World health authorities have begun instructing residents to limit contact with their fellow residents as the coronavirus epidemic continues to ensnare all corners of the world.
Even back home, Australians were instructed to cease shaking hands and instead give themselves a “pat on the back” by the NSW Health Minister Brad Hazzard, after the state recorded its first person-to-person transmission on Monday.
With hands-free salutations now in vogue amid the outbreak, it has prompted some to come up with ingenious ways of greeting each other while avoiding any potential infection.
Enter Wuhan, and its residents’ new invention: The Wuhan Shake.
People in China found another way to greet since they can't shake hands.
The Wuhan Shake.
I love how people can adapt and keep a sense of humor about stressful situations. pic.twitter.com/P8MSfOdJ2H
— •*¨*•.¸¸✯*･🍃Ꮙ🍃•*¨*•.¸¸✯*¨ (@V_actually) February 29, 2020
A video of the greeting, which also doubles as a fleet-footed dance move, went viral on social media over the weekend, showing a mask-wearing man eschewing a handshake for a little tap of the feet.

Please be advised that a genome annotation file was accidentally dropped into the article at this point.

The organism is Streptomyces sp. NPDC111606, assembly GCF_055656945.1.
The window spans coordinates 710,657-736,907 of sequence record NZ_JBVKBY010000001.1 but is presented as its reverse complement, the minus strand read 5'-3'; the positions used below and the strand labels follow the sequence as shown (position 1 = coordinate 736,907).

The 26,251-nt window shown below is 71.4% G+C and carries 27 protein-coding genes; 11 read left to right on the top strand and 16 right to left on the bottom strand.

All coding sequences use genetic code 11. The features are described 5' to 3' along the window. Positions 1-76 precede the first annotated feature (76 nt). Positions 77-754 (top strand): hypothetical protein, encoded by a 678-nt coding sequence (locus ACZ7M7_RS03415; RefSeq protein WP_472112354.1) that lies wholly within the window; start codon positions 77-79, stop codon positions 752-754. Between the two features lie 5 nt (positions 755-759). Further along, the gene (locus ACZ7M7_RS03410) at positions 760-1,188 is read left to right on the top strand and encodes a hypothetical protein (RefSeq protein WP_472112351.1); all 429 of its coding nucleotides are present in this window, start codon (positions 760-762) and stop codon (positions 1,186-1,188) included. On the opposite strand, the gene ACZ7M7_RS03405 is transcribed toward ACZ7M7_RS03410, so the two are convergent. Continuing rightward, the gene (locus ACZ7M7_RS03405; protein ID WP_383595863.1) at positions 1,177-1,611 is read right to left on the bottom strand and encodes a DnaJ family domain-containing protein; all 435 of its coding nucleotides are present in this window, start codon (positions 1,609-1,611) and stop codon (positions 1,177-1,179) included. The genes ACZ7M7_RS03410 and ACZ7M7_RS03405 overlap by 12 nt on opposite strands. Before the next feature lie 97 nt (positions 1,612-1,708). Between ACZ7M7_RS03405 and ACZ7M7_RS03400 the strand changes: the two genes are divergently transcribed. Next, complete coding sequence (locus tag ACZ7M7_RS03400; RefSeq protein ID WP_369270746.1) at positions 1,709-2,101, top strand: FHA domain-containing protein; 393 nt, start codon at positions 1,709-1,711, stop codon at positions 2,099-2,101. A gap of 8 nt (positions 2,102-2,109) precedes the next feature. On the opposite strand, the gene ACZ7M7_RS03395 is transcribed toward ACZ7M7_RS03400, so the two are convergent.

The new-found way of saying hello has now been viewed more than 46,000 times, and won plenty of plaudits.
“Love this,” one Twitter user wrote.
“Be prepared for a mass outbreak of athlete’s foot! Gonna call it OldFeet-19,” said another.
The Wuhan Shake’s emergence comes as public health officials encourage global citizens to use non-contact handshake alternatives.
Dr Sylvie Briand, the director of the Department of Pandemic and Epidemic diseases at the World Health Organisation, said we must “adapt to this new disease”.
— Dr Sylvie Briand (@SCBriand) March 1, 2020
More than 90,000 people have now been infected with the potentially fatal respiratory disease, including 31 Australians, with the death toll sitting slightly above 3100.